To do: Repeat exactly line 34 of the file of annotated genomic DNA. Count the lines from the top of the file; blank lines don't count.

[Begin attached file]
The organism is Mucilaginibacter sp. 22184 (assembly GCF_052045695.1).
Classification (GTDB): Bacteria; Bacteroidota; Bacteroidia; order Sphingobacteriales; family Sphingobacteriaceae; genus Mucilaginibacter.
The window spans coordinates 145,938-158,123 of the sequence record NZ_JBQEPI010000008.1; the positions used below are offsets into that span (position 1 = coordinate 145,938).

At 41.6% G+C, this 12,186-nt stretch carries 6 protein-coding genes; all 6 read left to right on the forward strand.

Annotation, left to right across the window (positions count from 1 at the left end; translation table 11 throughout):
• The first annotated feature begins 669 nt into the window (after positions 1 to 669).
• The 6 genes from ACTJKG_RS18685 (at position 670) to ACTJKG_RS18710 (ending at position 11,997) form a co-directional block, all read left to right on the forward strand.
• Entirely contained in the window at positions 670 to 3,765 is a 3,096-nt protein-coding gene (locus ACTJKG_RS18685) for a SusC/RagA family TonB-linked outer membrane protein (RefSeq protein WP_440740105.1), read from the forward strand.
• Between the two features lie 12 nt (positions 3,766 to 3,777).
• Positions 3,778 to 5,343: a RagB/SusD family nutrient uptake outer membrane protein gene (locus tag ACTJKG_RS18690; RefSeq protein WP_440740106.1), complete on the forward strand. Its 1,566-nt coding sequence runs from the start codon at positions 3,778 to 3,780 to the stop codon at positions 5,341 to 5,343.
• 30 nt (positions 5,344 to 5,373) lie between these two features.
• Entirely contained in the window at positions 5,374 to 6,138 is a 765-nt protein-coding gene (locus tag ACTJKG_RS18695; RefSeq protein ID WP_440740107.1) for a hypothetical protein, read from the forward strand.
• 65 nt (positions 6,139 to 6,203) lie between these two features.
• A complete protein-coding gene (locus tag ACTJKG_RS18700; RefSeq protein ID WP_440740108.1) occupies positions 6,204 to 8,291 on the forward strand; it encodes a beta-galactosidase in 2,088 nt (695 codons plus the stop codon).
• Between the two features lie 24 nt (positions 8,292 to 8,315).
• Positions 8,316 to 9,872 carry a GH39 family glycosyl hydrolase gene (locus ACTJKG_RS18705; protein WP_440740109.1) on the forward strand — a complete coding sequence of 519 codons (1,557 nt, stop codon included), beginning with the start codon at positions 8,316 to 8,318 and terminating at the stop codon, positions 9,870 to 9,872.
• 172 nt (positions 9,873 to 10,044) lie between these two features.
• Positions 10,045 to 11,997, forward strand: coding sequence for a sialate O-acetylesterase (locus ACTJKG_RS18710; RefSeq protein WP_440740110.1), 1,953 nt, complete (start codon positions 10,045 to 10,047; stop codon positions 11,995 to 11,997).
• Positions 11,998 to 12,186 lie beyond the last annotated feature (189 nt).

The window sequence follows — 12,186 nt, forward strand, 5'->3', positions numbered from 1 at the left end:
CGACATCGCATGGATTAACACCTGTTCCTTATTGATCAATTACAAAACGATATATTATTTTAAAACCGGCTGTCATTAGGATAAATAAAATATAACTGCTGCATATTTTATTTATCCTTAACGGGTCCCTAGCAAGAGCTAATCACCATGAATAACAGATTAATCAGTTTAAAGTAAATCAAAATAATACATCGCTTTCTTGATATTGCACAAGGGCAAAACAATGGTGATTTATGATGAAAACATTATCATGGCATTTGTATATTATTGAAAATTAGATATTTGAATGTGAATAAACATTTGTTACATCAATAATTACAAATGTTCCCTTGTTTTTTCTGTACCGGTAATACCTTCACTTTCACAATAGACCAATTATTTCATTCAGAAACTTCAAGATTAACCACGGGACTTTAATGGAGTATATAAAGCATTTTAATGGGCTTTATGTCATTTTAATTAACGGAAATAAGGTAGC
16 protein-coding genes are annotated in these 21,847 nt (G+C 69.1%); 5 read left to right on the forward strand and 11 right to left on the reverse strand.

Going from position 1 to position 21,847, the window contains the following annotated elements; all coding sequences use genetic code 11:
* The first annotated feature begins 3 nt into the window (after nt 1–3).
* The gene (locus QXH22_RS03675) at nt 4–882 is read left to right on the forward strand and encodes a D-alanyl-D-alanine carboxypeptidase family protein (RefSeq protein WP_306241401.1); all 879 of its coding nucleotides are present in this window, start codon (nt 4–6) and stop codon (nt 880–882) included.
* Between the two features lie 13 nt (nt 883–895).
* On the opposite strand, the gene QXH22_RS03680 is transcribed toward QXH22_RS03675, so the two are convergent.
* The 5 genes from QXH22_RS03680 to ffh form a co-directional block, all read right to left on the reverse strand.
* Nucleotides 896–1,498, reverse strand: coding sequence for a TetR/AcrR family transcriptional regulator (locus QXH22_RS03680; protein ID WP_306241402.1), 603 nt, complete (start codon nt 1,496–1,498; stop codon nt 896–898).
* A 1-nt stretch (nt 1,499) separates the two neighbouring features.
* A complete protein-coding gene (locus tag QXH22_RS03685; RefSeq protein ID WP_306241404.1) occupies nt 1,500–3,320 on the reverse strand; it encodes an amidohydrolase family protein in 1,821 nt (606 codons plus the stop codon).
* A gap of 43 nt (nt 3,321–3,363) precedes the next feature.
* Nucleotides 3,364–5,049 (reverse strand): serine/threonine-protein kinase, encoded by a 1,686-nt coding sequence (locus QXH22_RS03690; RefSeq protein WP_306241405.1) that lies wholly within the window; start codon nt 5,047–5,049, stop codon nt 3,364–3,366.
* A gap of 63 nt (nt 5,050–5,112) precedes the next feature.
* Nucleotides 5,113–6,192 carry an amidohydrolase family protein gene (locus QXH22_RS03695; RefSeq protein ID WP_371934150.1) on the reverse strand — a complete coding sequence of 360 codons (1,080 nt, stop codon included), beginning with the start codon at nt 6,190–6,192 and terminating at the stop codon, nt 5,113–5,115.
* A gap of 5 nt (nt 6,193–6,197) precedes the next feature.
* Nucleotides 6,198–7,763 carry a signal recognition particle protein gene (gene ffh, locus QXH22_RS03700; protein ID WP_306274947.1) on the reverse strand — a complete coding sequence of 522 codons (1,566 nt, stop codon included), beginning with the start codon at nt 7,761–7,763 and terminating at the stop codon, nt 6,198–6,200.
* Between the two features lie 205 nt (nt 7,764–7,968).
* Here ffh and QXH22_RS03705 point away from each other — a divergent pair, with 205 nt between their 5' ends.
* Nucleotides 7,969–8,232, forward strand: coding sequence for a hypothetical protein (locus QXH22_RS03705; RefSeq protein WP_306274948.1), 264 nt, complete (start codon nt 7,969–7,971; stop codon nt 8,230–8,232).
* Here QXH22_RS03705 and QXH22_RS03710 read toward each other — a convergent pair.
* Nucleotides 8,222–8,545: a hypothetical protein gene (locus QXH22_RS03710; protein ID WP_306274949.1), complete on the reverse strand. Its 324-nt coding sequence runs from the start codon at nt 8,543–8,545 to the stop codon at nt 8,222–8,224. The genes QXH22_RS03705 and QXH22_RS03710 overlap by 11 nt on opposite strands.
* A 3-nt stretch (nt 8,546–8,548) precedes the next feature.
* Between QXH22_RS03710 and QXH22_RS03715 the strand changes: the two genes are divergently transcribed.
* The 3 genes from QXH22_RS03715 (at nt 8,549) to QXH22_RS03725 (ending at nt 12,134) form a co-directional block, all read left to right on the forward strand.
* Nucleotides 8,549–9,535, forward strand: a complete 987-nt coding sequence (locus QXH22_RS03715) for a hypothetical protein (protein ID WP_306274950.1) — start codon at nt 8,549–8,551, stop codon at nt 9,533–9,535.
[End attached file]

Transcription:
* A gap of 63 nt (nt 5,050–5,112) precedes the next feature.